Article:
Interview: Majid Refae

Where do you identify the immediate priorities for public and private stakeholders in green energy generation in Saudi Arabia?

MAJID REFAE: Saudi Arabia has implemented several renewable energy initiatives since 2011, including the National Renewable Energy Programme in 2017. The launch of the Saudi Green Initiative in 2021 showed the country’s commitment towards the goals set by the programme. Since hosting the G20 in 2020, the Kingdom set a goal to achieve a mix of 50% conventional and 50% renewable energy by 2030. In line with the target to meet net-zero emissions by 2060, green energy is expected to provide the generation capacity needed to meet rising market demand.

Saudi Arabia sits at the centre of the Sun Belt region, giving it access to maximum solar radiation. In addition to the concentrated solar power that can be generated in coastal areas, its combination of highlands and lowlands puts the Kingdom in a position to harness wind resources for energy generation. Indeed, solar has the potential to account for 60% of additional capacity expected to come online, while wind would account for 20-30%. Moreover, the Kingdom’s industrialisation strategy offers an opportunity for green technology manufacturers to develop their capacity to export to other countries.

What steps can help Saudi Arabia achieve a 50% share of renewables in the energy mix by 2030?

REFAE: Shifting trends in the global economy and the Covid-19 pandemic recovery are factors that must be considered when working towards attaining the renewable energy target for 2030. The pandemic-induced disruption in China heavily influenced the value chain necessary for achieving the energy mix target. With the pandemic still affecting China, access to critical resources and minerals remains challenging. Therefore, there is a need to increase the local content strategy to a point where at least 50% of essential materials needed for production are sourced from local manufacturers. This will also enhance the availability of renewable energy products in the market that are produced locally.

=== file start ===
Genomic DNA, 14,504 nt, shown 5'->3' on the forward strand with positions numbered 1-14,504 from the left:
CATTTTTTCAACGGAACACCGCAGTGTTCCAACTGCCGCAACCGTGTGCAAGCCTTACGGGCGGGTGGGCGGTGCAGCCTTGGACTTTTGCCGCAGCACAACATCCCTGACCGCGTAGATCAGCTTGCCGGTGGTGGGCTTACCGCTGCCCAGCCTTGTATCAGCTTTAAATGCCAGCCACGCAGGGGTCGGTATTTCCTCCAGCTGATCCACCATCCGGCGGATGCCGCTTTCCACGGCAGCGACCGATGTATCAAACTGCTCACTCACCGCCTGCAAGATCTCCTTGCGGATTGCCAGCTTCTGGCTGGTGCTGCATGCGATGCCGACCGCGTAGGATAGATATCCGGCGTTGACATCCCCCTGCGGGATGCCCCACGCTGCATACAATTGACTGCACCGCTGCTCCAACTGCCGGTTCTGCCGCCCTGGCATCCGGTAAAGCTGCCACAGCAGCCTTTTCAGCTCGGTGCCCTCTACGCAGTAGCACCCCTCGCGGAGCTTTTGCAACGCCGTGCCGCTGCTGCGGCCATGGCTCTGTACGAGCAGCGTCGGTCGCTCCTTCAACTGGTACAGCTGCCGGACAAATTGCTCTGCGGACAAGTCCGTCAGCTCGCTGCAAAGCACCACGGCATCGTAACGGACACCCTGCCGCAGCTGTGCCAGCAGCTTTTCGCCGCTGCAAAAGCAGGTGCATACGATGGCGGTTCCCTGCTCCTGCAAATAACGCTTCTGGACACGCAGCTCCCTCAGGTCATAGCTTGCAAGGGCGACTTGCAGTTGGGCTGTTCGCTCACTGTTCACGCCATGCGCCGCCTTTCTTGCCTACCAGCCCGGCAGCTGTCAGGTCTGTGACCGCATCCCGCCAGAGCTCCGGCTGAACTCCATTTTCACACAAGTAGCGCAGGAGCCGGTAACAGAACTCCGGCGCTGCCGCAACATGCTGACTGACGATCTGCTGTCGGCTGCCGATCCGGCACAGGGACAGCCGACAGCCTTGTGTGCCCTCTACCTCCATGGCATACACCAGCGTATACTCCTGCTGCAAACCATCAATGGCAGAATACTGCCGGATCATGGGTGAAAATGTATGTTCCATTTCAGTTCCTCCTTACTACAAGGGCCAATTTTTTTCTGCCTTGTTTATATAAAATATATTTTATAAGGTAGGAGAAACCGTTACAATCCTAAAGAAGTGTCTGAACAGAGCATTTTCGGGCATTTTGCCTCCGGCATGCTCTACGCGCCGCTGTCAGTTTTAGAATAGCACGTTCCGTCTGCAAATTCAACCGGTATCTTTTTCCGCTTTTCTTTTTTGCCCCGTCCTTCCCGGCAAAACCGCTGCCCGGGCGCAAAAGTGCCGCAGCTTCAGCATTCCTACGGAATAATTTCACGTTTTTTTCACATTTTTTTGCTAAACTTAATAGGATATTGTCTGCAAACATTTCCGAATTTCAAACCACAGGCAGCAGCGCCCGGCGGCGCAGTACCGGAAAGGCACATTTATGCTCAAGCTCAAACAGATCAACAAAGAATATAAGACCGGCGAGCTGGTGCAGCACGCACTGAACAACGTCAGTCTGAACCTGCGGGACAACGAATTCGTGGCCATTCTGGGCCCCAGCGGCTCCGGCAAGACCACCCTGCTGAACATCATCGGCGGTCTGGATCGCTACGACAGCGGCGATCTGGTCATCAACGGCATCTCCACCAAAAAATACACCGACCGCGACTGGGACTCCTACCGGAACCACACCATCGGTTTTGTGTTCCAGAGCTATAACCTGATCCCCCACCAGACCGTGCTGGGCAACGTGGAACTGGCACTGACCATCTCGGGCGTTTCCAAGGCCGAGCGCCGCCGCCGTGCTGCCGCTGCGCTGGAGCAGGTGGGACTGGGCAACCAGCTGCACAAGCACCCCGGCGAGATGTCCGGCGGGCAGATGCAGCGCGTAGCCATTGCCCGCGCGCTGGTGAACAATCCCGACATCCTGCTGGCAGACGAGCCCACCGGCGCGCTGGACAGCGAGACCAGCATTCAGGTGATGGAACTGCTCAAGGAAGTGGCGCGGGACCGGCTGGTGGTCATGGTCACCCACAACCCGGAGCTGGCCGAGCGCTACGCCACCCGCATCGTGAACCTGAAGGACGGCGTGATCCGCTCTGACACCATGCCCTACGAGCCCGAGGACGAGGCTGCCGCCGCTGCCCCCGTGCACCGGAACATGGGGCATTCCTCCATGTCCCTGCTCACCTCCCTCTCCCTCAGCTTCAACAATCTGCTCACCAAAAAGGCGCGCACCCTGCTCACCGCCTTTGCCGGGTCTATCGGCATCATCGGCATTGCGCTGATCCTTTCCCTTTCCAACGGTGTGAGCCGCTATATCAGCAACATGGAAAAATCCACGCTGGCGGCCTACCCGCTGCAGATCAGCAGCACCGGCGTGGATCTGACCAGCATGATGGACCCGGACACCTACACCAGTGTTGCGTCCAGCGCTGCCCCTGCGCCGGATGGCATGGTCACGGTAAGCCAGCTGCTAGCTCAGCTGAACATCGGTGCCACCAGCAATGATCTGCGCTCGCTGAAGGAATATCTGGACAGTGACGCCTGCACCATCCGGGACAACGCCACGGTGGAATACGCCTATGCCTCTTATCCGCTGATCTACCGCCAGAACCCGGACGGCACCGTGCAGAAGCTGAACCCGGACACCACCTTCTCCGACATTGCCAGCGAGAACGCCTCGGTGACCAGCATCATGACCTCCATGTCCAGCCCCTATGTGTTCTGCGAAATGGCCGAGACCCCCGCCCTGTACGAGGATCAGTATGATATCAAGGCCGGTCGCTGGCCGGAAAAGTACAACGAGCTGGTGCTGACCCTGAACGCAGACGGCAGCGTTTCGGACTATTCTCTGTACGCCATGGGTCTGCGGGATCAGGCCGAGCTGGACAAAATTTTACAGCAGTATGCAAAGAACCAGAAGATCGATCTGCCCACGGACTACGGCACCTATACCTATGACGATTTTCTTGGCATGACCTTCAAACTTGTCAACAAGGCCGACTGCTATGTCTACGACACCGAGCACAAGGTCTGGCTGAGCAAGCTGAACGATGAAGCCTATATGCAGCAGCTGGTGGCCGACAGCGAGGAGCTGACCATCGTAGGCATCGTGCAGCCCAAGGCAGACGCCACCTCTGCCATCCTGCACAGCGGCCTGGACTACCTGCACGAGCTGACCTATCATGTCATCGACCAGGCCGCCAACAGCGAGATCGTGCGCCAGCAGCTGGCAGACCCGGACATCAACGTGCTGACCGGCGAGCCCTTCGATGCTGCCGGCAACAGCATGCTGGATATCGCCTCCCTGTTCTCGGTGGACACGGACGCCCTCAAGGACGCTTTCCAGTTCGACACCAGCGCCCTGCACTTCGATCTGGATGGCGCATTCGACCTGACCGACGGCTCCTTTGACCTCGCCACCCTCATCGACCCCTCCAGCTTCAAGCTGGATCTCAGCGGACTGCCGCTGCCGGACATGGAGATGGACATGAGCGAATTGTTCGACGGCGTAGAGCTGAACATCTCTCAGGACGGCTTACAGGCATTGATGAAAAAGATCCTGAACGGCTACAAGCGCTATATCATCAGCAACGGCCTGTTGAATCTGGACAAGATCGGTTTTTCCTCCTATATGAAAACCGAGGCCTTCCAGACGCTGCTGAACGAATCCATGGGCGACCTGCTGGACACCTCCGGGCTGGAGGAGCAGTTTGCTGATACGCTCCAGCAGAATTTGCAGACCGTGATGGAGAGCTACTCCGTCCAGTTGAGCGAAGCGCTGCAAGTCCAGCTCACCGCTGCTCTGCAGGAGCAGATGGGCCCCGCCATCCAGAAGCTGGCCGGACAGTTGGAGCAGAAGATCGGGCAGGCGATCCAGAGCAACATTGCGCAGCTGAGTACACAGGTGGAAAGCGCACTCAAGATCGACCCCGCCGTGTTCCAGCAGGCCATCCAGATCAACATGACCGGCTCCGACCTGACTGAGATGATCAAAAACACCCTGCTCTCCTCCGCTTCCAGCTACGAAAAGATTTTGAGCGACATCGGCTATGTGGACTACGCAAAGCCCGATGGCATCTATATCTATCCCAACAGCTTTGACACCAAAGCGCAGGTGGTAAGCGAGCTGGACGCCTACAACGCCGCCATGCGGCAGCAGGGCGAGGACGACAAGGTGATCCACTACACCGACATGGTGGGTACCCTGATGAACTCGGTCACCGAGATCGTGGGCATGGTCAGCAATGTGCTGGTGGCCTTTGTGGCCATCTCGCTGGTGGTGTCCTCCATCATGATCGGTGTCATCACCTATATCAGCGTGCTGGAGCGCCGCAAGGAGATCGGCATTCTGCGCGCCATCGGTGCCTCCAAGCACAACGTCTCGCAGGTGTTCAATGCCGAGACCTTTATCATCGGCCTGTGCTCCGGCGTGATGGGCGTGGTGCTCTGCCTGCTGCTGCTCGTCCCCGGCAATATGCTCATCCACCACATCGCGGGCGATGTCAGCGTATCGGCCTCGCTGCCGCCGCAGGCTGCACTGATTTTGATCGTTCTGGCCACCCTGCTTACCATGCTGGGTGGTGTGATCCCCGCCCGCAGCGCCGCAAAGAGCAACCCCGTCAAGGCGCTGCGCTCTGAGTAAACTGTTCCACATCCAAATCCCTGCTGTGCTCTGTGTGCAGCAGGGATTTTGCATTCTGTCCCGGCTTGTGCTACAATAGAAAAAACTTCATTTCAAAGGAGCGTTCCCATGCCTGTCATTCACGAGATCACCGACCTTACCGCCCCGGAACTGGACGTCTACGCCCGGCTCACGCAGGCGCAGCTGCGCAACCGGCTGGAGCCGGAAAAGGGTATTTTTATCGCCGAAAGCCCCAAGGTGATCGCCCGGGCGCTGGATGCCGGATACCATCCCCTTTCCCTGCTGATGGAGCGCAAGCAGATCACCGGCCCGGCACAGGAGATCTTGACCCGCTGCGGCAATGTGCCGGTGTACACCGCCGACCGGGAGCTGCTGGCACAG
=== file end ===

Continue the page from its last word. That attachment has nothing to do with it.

In this context, agencies and ministries in Saudi Arabia are pursuing programmes and providing incentives to support local manufacturers in expanding and exporting their products to other countries. The aim is to enhance economies of scale so that the Saudi market will have sustainable supply and producers will witness high margins.

In what ways can local research and development (R&D) enhance renewable energy technologies?

REFAE: The Saudi government plans to build a renewable energy oasis, which will involve the development of an institution that will centralise all renewable energy-related R&D activities in the Kingdom and make it a centre for clean energy innovation. This would entail the creation of R&D labs, training programmes and technical support activities. Once complete, the proposed institution will provide R&D support to universities, the private sector and government institutions. It will enhance R&D activities in the Kingdom, bringing better localisation of renewable energy technologies and contributing to global efforts.

How do you foresee growth opportunities evolving for solar energy businesses, and where do you identify relevant investment opportunities?

REFAE: The Saudi government’s ambitious energy and net-zero targets aim to achieve the need for increased local renewable energy production capacity to 58.7 GW by 2030. In the long term, the target to achieve net-zero emissions by 2060 will unlock further growth opportunities in energy efficiency and security. The Kingdom will be looking to adopt new green technologies, build strong R&D capabilities and develop partnerships with innovative industry players.